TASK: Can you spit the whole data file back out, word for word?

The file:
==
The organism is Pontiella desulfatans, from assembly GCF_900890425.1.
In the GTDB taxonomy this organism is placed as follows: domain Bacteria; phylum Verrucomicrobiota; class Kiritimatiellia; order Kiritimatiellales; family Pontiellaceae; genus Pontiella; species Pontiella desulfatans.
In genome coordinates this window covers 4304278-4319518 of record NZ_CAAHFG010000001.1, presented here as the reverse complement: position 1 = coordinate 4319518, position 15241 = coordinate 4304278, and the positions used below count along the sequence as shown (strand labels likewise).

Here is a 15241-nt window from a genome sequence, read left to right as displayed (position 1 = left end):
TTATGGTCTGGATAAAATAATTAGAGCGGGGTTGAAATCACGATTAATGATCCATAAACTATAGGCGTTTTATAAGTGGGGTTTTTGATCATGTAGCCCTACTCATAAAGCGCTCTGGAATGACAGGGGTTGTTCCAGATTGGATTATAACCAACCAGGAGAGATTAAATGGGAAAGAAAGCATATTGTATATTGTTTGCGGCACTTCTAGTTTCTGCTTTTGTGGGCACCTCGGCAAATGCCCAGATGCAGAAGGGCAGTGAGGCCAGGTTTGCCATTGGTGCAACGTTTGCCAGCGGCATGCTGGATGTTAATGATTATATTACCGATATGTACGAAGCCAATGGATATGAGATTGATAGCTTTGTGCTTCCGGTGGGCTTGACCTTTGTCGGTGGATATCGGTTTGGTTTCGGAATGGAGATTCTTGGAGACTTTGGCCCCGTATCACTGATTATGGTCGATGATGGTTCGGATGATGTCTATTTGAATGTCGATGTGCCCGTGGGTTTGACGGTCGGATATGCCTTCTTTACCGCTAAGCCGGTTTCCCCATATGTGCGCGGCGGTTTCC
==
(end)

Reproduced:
The organism is Pontiella desulfatans, from assembly GCF_900890425.1.
In the GTDB taxonomy this organism is placed as follows: domain Bacteria; phylum Verrucomicrobiota; class Kiritimatiellia; order Kiritimatiellales; family Pontiellaceae; genus Pontiella; species Pontiella desulfatans.
In genome coordinates this window covers 4304278-4319518 of record NZ_CAAHFG010000001.1, presented here as the reverse complement: position 1 = coordinate 4319518, position 15241 = coordinate 4304278, and the positions used below count along the sequence as shown (strand labels likewise).

Here is a 15241-nt window from a genome sequence, read left to right as displayed (position 1 = left end):
TTATGGTCTGGATAAAATAATTAGAGCGGGGTTGAAATCACGATTAATGATCCATAAACTATAGGCGTTTTATAAGTGGGGTTTTTGATCATGTAGCCCTACTCATAAAGCGCTCTGGAATGACAGGGGTTGTTCCAGATTGGATTATAACCAACCAGGAGAGATTAAATGGGAAAGAAAGCATATTGTATATTGTTTGCGGCACTTCTAGTTTCTGCTTTTGTGGGCACCTCGGCAAATGCCCAGATGCAGAAGGGCAGTGAGGCCAGGTTTGCCATTGGTGCAACGTTTGCCAGCGGCATGCTGGATGTTAATGATTATATTACCGATATGTACGAAGCCAATGGATATGAGATTGATAGCTTTGTGCTTCCGGTGGGCTTGACCTTTGTCGGTGGATATCGGTTTGGTTTCGGAATGGAGATTCTTGGAGACTTTGGCCCCGTATCACTGATTATGGTCGATGATGGTTCGGATGATGTCTATTTGAATGTCGATGTGCCCGTGGGTTTGACGGTCGGATATGCCTTCTTTACCGCTAAGCCGGTTTCCCCATATGTGCGCGGCGGTTTCC